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Automated Peptide Synthesizer

  • Made in New York
  • 22.75 in. H x 21.75 in. W x 15 in. D
    Glass, metal, plastic, rubber
  • On display in Making Modernity
  • Gift of Elizabeth Merrifield
  • 2008.043.002


In this synthesizer, designed and built by Dr. Bruce Merrifield, the peptide to be synthesized is placed in the reaction vessel with a resin. The rotary selectors then choose specific solvents and amino acids to be added into the reaction vessel by the pump, according to the program communicated by the programmer unit. The programmer is controlled by the tenor drum; the pins on the drum are set along the drum to create the desired program. The pins then control switches that communicate to the rotary selectors. Every 100 steps on the drum equates to the addition of one amino acid to the peptide chain. Dr. Merrifield was awarded the Nobel Prize in Chemistry in 1984 “for his development of methodology for chemical synthesis on a solid matrix.”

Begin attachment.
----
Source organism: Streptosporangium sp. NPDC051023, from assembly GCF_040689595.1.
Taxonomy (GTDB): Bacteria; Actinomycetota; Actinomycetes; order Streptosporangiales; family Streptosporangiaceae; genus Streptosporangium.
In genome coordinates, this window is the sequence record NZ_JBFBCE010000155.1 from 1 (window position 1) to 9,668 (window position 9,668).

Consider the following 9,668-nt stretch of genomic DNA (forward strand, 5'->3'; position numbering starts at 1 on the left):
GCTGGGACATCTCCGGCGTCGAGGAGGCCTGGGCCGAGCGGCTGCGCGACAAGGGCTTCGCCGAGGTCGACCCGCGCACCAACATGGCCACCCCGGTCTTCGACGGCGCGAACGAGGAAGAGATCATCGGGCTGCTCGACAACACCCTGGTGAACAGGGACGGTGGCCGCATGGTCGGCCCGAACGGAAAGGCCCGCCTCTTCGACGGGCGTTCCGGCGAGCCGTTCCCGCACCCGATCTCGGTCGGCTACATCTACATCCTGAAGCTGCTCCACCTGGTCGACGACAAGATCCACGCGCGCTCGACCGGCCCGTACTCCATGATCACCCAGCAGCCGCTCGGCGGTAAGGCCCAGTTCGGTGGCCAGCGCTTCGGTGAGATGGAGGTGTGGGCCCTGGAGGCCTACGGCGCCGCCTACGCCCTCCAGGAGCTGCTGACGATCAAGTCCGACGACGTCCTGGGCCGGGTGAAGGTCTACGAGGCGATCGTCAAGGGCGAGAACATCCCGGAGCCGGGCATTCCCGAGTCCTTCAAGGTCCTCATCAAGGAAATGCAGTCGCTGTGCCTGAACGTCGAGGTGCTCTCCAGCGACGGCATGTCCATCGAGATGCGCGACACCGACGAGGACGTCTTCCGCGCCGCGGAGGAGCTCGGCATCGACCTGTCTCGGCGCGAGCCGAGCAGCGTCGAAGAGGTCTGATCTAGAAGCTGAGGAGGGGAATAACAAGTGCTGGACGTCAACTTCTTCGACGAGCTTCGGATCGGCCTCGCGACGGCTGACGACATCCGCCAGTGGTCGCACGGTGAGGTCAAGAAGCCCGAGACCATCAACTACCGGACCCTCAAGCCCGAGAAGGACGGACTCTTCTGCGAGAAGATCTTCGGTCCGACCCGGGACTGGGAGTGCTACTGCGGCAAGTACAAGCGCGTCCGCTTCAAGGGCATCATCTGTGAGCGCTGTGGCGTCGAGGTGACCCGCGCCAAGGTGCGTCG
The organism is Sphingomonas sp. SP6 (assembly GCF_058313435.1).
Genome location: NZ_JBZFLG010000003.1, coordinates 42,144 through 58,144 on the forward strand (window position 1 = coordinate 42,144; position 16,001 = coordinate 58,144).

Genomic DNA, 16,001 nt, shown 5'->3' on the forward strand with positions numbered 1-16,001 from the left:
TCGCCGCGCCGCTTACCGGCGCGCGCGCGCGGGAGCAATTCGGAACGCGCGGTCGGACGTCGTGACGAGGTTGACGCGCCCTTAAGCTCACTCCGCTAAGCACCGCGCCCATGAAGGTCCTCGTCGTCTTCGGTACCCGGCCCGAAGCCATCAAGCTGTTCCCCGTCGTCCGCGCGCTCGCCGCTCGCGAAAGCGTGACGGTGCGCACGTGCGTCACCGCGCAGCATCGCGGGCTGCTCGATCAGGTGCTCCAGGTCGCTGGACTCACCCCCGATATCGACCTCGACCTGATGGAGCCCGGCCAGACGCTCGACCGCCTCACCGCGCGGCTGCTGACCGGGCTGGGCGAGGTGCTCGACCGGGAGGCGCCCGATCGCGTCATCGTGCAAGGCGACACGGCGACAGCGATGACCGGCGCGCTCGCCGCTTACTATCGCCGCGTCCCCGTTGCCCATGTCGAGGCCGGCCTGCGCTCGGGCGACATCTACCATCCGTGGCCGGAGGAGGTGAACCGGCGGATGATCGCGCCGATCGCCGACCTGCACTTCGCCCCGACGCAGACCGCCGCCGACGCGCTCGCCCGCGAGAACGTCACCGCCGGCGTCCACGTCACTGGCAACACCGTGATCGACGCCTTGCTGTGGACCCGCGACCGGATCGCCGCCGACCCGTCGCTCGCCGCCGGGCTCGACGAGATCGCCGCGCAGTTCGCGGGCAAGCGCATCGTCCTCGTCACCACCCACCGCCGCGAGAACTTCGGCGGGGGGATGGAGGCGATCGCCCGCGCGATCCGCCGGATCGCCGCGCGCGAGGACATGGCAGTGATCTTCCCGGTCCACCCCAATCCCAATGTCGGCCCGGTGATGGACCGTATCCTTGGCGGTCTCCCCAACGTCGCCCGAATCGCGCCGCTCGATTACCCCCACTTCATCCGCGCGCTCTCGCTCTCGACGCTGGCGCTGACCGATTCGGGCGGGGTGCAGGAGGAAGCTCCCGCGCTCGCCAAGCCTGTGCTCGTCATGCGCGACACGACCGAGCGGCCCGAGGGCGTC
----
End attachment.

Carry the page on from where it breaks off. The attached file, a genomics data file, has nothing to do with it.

Peptide synthesis is the process of synthetically creating peptide chains in a laboratory. There are two main types of peptide synthesis, liquid phase and solid phase, although solid phase is the more accepted method.

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Arnold O. Beckman

CHF’s Beckman Center for the History of Chemistry was started with a generous grant from the Arnold and Mabel Beckman Foundation in 1987.



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